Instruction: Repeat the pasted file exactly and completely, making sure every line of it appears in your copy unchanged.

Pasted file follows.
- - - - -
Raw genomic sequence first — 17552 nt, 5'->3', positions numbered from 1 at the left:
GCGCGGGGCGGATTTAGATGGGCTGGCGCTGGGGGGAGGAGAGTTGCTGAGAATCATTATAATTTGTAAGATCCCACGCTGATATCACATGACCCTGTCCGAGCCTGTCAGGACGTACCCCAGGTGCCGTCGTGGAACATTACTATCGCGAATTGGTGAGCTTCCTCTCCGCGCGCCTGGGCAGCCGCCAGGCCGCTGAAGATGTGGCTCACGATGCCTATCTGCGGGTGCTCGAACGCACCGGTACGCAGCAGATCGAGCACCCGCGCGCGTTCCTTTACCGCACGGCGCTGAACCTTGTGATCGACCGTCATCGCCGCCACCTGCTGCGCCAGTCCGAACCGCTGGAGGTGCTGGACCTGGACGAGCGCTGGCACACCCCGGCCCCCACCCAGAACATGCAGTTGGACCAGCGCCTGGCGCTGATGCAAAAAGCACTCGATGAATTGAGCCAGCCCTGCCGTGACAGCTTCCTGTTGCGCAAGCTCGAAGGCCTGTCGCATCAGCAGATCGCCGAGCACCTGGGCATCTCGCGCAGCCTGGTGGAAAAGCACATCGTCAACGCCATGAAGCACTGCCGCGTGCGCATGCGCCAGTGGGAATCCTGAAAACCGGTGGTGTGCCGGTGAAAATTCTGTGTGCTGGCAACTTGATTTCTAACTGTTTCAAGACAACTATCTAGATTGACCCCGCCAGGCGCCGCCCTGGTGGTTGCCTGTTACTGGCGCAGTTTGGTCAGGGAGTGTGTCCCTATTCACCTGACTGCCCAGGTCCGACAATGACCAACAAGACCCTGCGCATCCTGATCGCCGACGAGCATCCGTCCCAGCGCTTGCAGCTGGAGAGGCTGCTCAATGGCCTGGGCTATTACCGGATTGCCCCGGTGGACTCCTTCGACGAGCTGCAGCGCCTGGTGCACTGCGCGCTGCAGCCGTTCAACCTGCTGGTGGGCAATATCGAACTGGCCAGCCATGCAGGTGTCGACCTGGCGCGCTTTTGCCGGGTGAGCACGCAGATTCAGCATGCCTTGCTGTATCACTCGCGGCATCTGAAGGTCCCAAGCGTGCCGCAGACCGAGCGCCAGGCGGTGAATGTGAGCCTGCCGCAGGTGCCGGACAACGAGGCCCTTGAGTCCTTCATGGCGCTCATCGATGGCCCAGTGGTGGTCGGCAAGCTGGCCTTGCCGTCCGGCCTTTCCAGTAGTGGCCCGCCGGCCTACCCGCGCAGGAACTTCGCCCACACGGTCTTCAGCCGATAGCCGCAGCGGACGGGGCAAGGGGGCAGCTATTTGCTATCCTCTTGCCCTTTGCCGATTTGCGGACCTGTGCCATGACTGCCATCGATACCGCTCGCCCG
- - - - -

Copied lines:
Raw genomic sequence first — 17552 nt, 5'->3', positions numbered from 1 at the left:
GCGCGGGGCGGATTTAGATGGGCTGGCGCTGGGGGGAGGAGAGTTGCTGAGAATCATTATAATTTGTAAGATCCCACGCTGATATCACATGACCCTGTCCGAGCCTGTCAGGACGTACCCCAGGTGCCGTCGTGGAACATTACTATCGCGAATTGGTGAGCTTCCTCTCCGCGCGCCTGGGCAGCCGCCAGGCCGCTGAAGATGTGGCTCACGATGCCTATCTGCGGGTGCTCGAACGCACCGGTACGCAGCAGATCGAGCACCCGCGCGCGTTCCTTTACCGCACGGCGCTGAACCTTGTGATCGACCGTCATCGCCGCCACCTGCTGCGCCAGTCCGAACCGCTGGAGGTGCTGGACCTGGACGAGCGCTGGCACACCCCGGCCCCCACCCAGAACATGCAGTTGGACCAGCGCCTGGCGCTGATGCAAAAAGCACTCGATGAATTGAGCCAGCCCTGCCGTGACAGCTTCCTGTTGCGCAAGCTCGAAGGCCTGTCGCATCAGCAGATCGCCGAGCACCTGGGCATCTCGCGCAGCCTGGTGGAAAAGCACATCGTCAACGCCATGAAGCACTGCCGCGTGCGCATGCGCCAGTGGGAATCCTGAAAACCGGTGGTGTGCCGGTGAAAATTCTGTGTGCTGGCAACTTGATTTCTAACTGTTTCAAGACAACTATCTAGATTGACCCCGCCAGGCGCCGCCCTGGTGGTTGCCTGTTACTGGCGCAGTTTGGTCAGGGAGTGTGTCCCTATTCACCTGACTGCCCAGGTCCGACAATGACCAACAAGACCCTGCGCATCCTGATCGCCGACGAGCATCCGTCCCAGCGCTTGCAGCTGGAGAGGCTGCTCAATGGCCTGGGCTATTACCGGATTGCCCCGGTGGACTCCTTCGACGAGCTGCAGCGCCTGGTGCACTGCGCGCTGCAGCCGTTCAACCTGCTGGTGGGCAATATCGAACTGGCCAGCCATGCAGGTGTCGACCTGGCGCGCTTTTGCCGGGTGAGCACGCAGATTCAGCATGCCTTGCTGTATCACTCGCGGCATCTGAAGGTCCCAAGCGTGCCGCAGACCGAGCGCCAGGCGGTGAATGTGAGCCTGCCGCAGGTGCCGGACAACGAGGCCCTTGAGTCCTTCATGGCGCTCATCGATGGCCCAGTGGTGGTCGGCAAGCTGGCCTTGCCGTCCGGCCTTTCCAGTAGTGGCCCGCCGGCCTACCCGCGCAGGAACTTCGCCCACACGGTCTTCAGCCGATAGCCGCAGCGGACGGGGCAAGGGGGCAGCTATTTGCTATCCTCTTGCCCTTTGCCGATTTGCGGACCTGTGCCATGACTGCCATCGATACCGCTCGCCCG